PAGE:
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Iran fires opposition leader from government post

In what appear to be reprisals for new anti-regime protests, the Iranian government yesterday fired opposition leader Mir Hossein Mousavi from his government post and its supporters ransacked the office of an opposition cleric.

The apparent backlash followed large demonstrations on Monday in the holy city of Qom, where the funeral of dissident cleric Grand Ayatollah Hossein Ali Montazeri turned into a protest against the re-election of President Mahmoud Ahmadinejad.

Yesterday morning, according to reports on Iranian opposition websites, members of the volunteer Basij militia, whose members are loyal to the President, stormed a building in Qom, ransacked the office of another dissident cleric, Grand Ayatollah Youssef Sanei, broke the windows, beat up his staff and posted pictures of Supreme Leader Ayatollah Ali Khamenei on the walls. Ayatollah Sanei incurred the wrath of the regime with a religious edict issued soon after the June election proclaiming Mr. Ahmadinejad's presidency illegitimate and declaring that "it is forbidden to co-operate with his government."

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The funeral of Ayatollah Montazeri, which reportedly drew hundreds of anti-government protesters, appeared to continue a wave of protests that began on Dec. 7, Iran's Students Day, triggered by growing frustration with the economic and social policies of Mr. Ahmadinejad, the lack of transparency in his re-election and his repression of the opposition.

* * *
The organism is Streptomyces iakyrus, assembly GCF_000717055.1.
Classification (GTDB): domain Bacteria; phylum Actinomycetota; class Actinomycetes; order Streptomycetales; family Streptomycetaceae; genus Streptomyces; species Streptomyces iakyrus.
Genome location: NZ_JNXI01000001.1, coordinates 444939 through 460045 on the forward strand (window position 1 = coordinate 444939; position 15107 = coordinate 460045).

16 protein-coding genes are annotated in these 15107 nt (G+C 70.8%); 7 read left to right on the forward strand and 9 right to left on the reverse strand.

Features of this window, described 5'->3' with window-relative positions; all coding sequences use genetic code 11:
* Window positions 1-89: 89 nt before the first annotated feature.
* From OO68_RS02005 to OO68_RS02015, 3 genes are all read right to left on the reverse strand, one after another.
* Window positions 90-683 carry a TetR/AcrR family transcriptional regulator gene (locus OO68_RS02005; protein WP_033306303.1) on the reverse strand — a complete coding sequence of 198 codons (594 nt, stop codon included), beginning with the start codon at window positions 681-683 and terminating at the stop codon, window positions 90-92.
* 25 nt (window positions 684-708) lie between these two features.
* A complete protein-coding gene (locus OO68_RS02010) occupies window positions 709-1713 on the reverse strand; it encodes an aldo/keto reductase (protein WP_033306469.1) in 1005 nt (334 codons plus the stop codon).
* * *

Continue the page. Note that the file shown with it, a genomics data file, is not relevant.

That repression continued yesterday as a committee chaired by Mr. Ahmadinejad dismissed Mr. Mousavi, his presidential opponent and a moderate reformist, from his only remaining government position. The Supreme Council of Cultural Revolution announced that it had dismissed Mr. Mousavi as head of the Academy of Art, a position he had held since the academy, the official guardian of Iranian culture, was established in 1999.

The dismissal was the latest in a series of actions that have closed down most independent newspapers and blogs, swept opposition figures from government bodies and cemented the dominance of Mr. Ahmadinejad's coalition over public life.

Yesterday's events in Qom follow the admission by Iranian authorities last week that prison guards had beaten to death at least three of the estimated 73 people killed in anti-government protests over the summer.

Apparently fearing for the safety of protesters, Ayatollah Montazeri's son announced on websites that Iranians should refrain from taking part in traditional mourning ceremonies on the third and seventh days after the death of his father. Such ceremonies have historically developed into large anti-government demonstrations.

However, he said nothing about the ceremony traditionally held 40 days after the funeral, an event that has been a flashpoint for protests since Iran's 1979 Islamic Revolution.

A particularly explicit rhetorical attack against Mr. Ahmadinejad was launched yesterday by Mehdi Karroubi, a leading figure in the reformist government of the 1990s, who used an interview with The Times of London to denounce the President as a traitor to the principles of the Islamic Revolution and a violator of Iran's constitution.

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However, Mr. Karroubi warned that the protest movement would be endangered if foreign governments tried to get involved, especially by using the nuclear-research issue to try to push for regime change. That, he said, would "pave the way for suppression and accusations of dependence on foreigners."

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